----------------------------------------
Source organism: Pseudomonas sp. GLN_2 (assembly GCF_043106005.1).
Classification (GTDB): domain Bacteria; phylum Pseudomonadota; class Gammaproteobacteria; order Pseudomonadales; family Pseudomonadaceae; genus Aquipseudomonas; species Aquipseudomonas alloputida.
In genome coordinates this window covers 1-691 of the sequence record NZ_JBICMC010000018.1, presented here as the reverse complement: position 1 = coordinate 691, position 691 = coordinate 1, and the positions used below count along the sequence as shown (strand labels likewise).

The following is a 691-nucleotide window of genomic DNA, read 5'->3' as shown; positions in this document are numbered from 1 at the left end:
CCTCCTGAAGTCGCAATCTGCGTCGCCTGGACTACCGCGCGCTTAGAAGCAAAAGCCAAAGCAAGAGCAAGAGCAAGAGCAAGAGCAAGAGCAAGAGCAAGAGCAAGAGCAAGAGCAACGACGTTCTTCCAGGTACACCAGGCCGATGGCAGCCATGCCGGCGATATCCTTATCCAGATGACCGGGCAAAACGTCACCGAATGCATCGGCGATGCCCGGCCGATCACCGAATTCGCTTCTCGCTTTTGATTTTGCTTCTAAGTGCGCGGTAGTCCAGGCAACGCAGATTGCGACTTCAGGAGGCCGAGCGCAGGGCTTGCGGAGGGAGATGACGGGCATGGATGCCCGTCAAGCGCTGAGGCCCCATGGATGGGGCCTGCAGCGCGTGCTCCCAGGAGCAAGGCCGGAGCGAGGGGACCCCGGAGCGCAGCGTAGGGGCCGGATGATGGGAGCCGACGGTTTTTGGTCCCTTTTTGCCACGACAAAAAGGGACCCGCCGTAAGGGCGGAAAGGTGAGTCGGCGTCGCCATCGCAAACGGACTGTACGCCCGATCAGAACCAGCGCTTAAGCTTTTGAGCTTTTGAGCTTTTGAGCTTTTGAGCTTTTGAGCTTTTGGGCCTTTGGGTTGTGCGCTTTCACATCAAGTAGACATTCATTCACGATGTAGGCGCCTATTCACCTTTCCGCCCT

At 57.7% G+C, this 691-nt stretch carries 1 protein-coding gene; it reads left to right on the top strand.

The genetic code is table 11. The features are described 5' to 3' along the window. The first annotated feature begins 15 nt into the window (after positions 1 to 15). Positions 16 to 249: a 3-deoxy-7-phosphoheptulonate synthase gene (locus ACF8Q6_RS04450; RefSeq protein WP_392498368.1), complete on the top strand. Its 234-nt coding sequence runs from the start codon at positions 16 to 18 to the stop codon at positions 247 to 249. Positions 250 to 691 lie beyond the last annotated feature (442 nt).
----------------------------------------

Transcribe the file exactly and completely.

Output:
Source organism: Pseudomonas sp. GLN_2 (assembly GCF_043106005.1).
Classification (GTDB): domain Bacteria; phylum Pseudomonadota; class Gammaproteobacteria; order Pseudomonadales; family Pseudomonadaceae; genus Aquipseudomonas; species Aquipseudomonas alloputida.
In genome coordinates this window covers 1-691 of the sequence record NZ_JBICMC010000018.1, presented here as the reverse complement: position 1 = coordinate 691, position 691 = coordinate 1, and the positions used below count along the sequence as shown (strand labels likewise).

The following is a 691-nucleotide window of genomic DNA, read 5'->3' as shown; positions in this document are numbered from 1 at the left end:
CCTCCTGAAGTCGCAATCTGCGTCGCCTGGACTACCGCGCGCTTAGAAGCAAAAGCCAAAGCAAGAGCAAGAGCAAGAGCAAGAGCAAGAGCAAGAGCAAGAGCAAGAGCAAGAGCAACGACGTTCTTCCAGGTACACCAGGCCGATGGCAGCCATGCCGGCGATATCCTTATCCAGATGACCGGGCAAAACGTCACCGAATGCATCGGCGATGCCCGGCCGATCACCGAATTCGCTTCTCGCTTTTGATTTTGCTTCTAAGTGCGCGGTAGTCCAGGCAACGCAGATTGCGACTTCAGGAGGCCGAGCGCAGGGCTTGCGGAGGGAGATGACGGGCATGGATGCCCGTCAAGCGCTGAGGCCCCATGGATGGGGCCTGCAGCGCGTGCTCCCAGGAGCAAGGCCGGAGCGAGGGGACCCCGGAGCGCAGCGTAGGGGCCGGATGATGGGAGCCGACGGTTTTTGGTCCCTTTTTGCCACGACAAAAAGGGACCCGCCGTAAGGGCGGAAAGGTGAGTCGGCGTCGCCATCGCAAACGGACTGTACGCCCGATCAGAACCAGCGCTTAAGCTTTTGAGCTTTTGAGCTTTTGAGCTTTTGAGCTTTTGAGCTTTTGGGCCTTTGGGTTGTGCGCTTTCACATCAAGTAGACATTCATTCACGATGTAGGCGCCTATTCACCTTTCCGCCCT

At 57.7% G+C, this 691-nt stretch carries 1 protein-coding gene; it reads left to right on the top strand.

The genetic code is table 11. The features are described 5' to 3' along the window. The first annotated feature begins 15 nt into the window (after positions 1 to 15). Positions 16 to 249: a 3-deoxy-7-phosphoheptulonate synthase gene (locus ACF8Q6_RS04450; RefSeq protein WP_392498368.1), complete on the top strand. Its 234-nt coding sequence runs from the start codon at positions 16 to 18 to the stop codon at positions 247 to 249. Positions 250 to 691 lie beyond the last annotated feature (442 nt).